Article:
I have a strange fascination with Eliot Spitzer. There, I said it. It’s true. I suppose that’s in part due to the fact that when Spitzergate roared its way into the headlines, I was running a project in which I was (for reasons that now escape me) collecting e-mails from men who had paid for sex about why they had paid for sex. Spitzer was one of those guys. I mean, he didn’t send me an e-mail (not that I’m aware of, anyway), but he was one more john who had paid for sex, and the only difference was that A) he had gotten caught and B) he was famous.
Since, I’ve followed the guy’s fall from grace and heady reascent to Slate columnist . Most recently, the kids over at Vanity Fair took him out to lunch , and John Heilpern succeeds in getting the former governor to open up over hotdogs. These days, Spitzer works for his father, a real estate tycoon. He’s worked doggedly to rehabilitate his reputation, but his candor is surprising (for a politician, at least). “What I did was heinous and wrong,” he has concluded. Apparently, he’s got a shrink, or something like it. “But I don’t view it like, ‘Gee! I’m in therapy,’” he protests.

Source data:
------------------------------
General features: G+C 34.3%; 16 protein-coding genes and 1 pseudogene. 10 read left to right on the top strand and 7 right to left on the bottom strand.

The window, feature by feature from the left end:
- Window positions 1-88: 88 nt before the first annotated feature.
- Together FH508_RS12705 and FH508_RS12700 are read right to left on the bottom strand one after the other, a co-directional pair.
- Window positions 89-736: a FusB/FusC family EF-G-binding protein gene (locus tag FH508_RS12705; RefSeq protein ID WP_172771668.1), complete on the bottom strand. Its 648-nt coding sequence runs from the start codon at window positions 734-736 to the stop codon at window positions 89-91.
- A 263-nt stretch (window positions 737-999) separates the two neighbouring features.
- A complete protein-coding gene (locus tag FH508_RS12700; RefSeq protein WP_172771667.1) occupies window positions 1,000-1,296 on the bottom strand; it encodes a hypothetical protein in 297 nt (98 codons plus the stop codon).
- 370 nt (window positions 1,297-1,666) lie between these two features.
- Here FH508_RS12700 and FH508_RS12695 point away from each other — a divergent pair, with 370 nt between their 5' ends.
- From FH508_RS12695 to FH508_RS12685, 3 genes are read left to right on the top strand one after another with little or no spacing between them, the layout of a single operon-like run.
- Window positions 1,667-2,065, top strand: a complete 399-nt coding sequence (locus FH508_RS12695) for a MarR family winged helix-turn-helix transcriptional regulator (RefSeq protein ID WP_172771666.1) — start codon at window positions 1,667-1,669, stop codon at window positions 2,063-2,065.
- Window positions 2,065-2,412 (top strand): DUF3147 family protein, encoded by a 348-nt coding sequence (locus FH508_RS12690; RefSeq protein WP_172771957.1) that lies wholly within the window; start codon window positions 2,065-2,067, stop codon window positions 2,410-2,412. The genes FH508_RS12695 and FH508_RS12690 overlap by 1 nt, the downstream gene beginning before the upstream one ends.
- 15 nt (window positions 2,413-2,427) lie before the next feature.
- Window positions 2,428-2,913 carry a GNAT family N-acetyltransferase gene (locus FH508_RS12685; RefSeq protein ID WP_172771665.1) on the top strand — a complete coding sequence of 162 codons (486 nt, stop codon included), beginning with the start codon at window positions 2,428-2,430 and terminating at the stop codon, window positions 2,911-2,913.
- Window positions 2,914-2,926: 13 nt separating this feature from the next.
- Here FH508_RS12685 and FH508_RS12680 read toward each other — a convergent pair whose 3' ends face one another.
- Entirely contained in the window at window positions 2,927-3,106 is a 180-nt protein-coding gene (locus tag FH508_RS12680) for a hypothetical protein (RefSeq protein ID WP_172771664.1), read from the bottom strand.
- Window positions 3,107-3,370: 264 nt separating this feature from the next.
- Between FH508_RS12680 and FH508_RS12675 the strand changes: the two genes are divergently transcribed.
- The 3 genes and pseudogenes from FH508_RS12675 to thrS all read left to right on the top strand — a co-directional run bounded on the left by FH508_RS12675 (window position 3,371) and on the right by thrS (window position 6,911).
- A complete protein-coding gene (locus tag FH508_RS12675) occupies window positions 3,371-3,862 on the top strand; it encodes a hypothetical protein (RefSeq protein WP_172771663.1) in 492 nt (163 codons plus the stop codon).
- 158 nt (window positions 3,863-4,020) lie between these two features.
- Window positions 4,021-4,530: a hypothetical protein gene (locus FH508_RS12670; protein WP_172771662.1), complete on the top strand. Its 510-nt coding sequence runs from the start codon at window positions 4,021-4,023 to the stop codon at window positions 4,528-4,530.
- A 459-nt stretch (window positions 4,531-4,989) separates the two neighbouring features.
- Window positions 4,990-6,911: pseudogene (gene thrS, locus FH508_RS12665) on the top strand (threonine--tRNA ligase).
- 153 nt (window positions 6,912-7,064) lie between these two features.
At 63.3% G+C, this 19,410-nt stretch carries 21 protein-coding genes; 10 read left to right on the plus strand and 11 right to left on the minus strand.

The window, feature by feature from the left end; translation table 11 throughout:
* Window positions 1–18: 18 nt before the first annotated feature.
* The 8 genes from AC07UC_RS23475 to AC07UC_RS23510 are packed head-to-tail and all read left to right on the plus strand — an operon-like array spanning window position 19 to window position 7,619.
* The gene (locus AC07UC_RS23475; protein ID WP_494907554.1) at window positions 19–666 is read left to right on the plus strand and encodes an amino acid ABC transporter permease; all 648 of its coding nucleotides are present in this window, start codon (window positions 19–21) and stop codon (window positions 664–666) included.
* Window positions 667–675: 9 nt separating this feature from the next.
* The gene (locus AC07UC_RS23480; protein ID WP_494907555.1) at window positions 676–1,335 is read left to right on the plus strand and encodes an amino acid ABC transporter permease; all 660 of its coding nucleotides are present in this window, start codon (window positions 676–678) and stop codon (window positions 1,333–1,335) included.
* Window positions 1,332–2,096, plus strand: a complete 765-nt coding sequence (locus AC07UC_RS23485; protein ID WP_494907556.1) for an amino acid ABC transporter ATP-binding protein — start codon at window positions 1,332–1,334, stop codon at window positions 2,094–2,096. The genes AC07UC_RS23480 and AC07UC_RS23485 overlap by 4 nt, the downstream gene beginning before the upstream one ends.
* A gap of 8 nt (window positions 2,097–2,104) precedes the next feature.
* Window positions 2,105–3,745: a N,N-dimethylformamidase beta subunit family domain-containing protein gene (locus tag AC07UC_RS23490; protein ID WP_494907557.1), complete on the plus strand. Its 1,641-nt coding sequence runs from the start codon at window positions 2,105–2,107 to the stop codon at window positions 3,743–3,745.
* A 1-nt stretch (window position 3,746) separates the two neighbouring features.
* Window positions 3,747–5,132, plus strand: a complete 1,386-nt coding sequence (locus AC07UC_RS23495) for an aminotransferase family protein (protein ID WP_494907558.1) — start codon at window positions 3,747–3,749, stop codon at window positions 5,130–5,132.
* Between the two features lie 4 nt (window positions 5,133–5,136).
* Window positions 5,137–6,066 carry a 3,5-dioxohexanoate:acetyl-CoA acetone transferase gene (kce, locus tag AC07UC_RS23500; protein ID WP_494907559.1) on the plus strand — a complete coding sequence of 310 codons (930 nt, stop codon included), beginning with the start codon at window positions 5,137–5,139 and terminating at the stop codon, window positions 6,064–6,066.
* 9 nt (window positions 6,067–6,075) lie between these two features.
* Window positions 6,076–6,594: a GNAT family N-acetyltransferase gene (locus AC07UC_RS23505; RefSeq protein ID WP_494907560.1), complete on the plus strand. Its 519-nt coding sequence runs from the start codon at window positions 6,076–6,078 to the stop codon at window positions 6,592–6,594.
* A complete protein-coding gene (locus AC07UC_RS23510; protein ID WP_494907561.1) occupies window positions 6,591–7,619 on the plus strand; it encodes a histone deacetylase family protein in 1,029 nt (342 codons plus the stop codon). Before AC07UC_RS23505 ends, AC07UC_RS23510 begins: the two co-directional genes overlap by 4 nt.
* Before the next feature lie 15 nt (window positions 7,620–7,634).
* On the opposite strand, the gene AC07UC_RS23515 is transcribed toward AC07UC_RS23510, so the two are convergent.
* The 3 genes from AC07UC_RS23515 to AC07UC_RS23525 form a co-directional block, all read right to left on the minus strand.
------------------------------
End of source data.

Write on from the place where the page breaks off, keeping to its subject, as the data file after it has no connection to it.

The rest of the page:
He appears to be most ashamed of having successfully ruined his own hard-won legacy. “And that is a very hard thing to live with,” he notes. “When he turned away,” Heilpern observes, “I could see he was in tears.” It was a moving scene. Or maybe just the crocodile tears of a narcissist who had lost the spotlight.